Farmers are faced with constant pricing pressures, water limitations and labor shortages, leading many to seek solutions to help them be more innovative and efficient in growing their crops. Technology and food companies alike are turning to the Internet of Things (IoT) to help.
AT&T, for example, is working with WaterBit to grow more asparagus in California. The companies are helping Devine Organics conserve water in the drought-prone state through the use of sensors and software that enable much more precise irrigation.
WaterBit installed small, solar-powered sensors across the asparagus fields that collect information on soil moisture and other field conditions. They require no maintenance and are placed under the foliage, so they don’t interfere with field work and harvests. Data from the sensors is sent to a communications hub that can be thousands of feet away. The hub then uses AT&T IoT technology to send data over the AT&T LTE network to the WaterBit app. There, the information is analyzed to determine if a section of the field needs more or less water, and the farmer can access the data 24/7 and remotely control irrigation from their smartphone, turning valves on and off.
Since installing WaterBit sensors on a 40-acre field in December 2017, Devine Organics has harvested nearly twice as much asparagus from the field and reduced its greenhouse gas emissions by 5 percent due to the drop in fuel used for pumping water and truck trips to manually check the fields. The technology has granted Devine Organics the potential to reduce its water usage by more than 750,000 gallons — the equivalent of more than 43,000 Americans skipping a shower for a day.
Meanwhile, Nestlé Purina, Cargill and The Nature Conservancy have teamed up to improve irrigation systems in the beef supply chain across the U.S., starting with a pilot project in Nebraska.
More than 50 percent of water used in U.S. beef production is dedicated to irrigating the row crops that become feed for cattle. As such, improving access to information and technology for farmers could conserve water and help reduce the beef industry’s environmental impact.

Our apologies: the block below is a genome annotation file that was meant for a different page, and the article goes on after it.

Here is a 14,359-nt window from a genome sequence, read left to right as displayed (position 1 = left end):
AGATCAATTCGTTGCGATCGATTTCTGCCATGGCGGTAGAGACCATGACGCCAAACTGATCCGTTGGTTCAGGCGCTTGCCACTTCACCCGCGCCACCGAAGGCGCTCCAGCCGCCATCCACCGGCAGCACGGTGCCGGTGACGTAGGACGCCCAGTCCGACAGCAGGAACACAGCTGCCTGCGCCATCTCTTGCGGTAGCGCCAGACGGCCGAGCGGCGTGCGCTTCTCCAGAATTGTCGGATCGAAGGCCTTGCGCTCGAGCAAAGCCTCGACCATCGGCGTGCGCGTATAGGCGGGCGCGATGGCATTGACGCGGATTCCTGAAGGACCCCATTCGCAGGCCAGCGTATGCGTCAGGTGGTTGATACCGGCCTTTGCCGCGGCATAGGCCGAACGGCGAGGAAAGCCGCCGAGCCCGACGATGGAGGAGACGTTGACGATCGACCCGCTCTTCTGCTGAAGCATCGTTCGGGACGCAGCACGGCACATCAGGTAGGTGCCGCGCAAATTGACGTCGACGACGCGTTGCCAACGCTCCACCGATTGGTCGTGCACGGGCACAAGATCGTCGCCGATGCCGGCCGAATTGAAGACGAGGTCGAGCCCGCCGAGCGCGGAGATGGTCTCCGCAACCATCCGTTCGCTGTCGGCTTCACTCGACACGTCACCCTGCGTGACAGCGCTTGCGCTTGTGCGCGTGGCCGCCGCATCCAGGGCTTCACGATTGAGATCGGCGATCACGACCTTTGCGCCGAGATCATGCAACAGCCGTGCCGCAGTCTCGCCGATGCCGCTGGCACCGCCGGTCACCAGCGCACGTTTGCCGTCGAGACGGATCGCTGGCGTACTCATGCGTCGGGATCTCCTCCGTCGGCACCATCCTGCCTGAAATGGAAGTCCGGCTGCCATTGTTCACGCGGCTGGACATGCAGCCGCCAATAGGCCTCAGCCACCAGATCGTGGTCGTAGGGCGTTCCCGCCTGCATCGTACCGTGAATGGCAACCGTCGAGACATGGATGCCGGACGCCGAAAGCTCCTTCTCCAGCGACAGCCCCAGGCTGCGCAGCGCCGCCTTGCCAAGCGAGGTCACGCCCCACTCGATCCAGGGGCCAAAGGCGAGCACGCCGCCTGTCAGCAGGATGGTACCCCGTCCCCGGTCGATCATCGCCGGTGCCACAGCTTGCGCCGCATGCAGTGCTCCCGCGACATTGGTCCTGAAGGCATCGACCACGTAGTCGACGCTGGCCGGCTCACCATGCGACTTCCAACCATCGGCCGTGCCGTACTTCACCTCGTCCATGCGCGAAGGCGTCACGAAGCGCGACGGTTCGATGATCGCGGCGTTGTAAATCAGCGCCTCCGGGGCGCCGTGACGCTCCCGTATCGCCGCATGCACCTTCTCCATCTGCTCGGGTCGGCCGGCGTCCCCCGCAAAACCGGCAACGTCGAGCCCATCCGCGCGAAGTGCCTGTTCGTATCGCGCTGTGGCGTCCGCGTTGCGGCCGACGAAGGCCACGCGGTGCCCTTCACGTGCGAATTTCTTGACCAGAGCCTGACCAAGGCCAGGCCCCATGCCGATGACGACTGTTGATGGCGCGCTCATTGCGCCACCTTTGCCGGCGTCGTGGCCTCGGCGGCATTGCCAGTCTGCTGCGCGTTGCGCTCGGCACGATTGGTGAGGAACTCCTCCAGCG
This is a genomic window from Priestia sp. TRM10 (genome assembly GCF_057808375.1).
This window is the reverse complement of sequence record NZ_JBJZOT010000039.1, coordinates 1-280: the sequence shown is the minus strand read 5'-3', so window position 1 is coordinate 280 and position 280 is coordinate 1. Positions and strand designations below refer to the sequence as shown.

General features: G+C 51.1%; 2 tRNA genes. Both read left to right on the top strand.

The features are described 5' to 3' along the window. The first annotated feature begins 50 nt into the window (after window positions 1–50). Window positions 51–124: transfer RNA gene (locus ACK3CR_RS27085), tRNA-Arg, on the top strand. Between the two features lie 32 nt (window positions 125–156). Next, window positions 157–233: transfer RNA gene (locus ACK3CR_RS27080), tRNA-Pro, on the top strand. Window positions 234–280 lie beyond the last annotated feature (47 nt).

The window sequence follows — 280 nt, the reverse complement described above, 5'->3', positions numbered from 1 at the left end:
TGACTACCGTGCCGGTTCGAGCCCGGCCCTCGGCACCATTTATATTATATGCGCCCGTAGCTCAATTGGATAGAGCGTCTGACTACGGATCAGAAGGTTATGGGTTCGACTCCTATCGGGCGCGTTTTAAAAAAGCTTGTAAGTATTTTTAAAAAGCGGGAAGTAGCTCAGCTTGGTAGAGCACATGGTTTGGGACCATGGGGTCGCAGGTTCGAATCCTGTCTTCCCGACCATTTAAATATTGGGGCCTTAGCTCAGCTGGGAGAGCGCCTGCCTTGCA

“Ranchers and farmers are doing important work to make sure that they are protecting our natural resources for future generations. We all need to continue to adapt to a changing marketplace and a changing climate, and this project helps to improve water use efficiency in irrigated row crops used as cattle feed,” said Diane Herndon, senior sustainability manager at Nestlé Purina.
Part of a new three-year water project led by The Nature Conservancy, the Nebraska project will install Arable Labs, Inc. weather sensors in crop fields and use IoT technology on sprinklers connected to a smartphone app. The project will also use Field to Market’s FieldPrint® Platform to track progress.
“By using smart weather sensor technology in row crop irrigation, this program could help save 2.4 billion gallons of irrigation water over three years, which is equivalent to roughly 7,200 households over that time period,” said Hannah Birge, water and agriculture program manager at The Nature Conservancy. “The reduction of pumping also means less energy used and less labor expense for farmers.”
Nebraska was selected for the project, as it has the largest share of irrigated acres in the U.S., and the second largest cattle population. The Ogallala Aquifer, which spans the majority of the state, provides water to nearly one-fifth of wheat, corn, cotton and cattle produced in the U.S. and is the main water supply for people throughout the High Plains region. Grower and conservation efforts maintain the wetlands and sandbar islands of the Platte River, which provides habitat and clean water for people and wildlife.
The project was initiated through the efforts of the Midwest Row Crop Collaborative, a group of leading companies and conservation organizations – including Cargill and The Nature Conservancy – that is focused on advancing and accelerating farmer-led programs in water conservation, water quality, and soil health in key agricultural states. By engaging the Midwest Row Crop Collaborative, best practices from the Nebraska project can extend to farmers in other regions.
“This project builds upon the success of a 2014 pilot in Western Nebraska, where we studied irrigation patterns and examined the impact on watersheds,” said Roric Paulman, Farmer Advisor of the Western Nebraska Irrigation Project. “Through collaborations like these, we will leave a legacy of water quantity and quality for generations.”
Earlier this year, The Nature Conservancy announced other water-focused corporate partnerships, including an extension of their work in Arizona, Utah and Texas through its work with PepsiCo and further protection for four watersheds through a donation from Tom’s of Maine.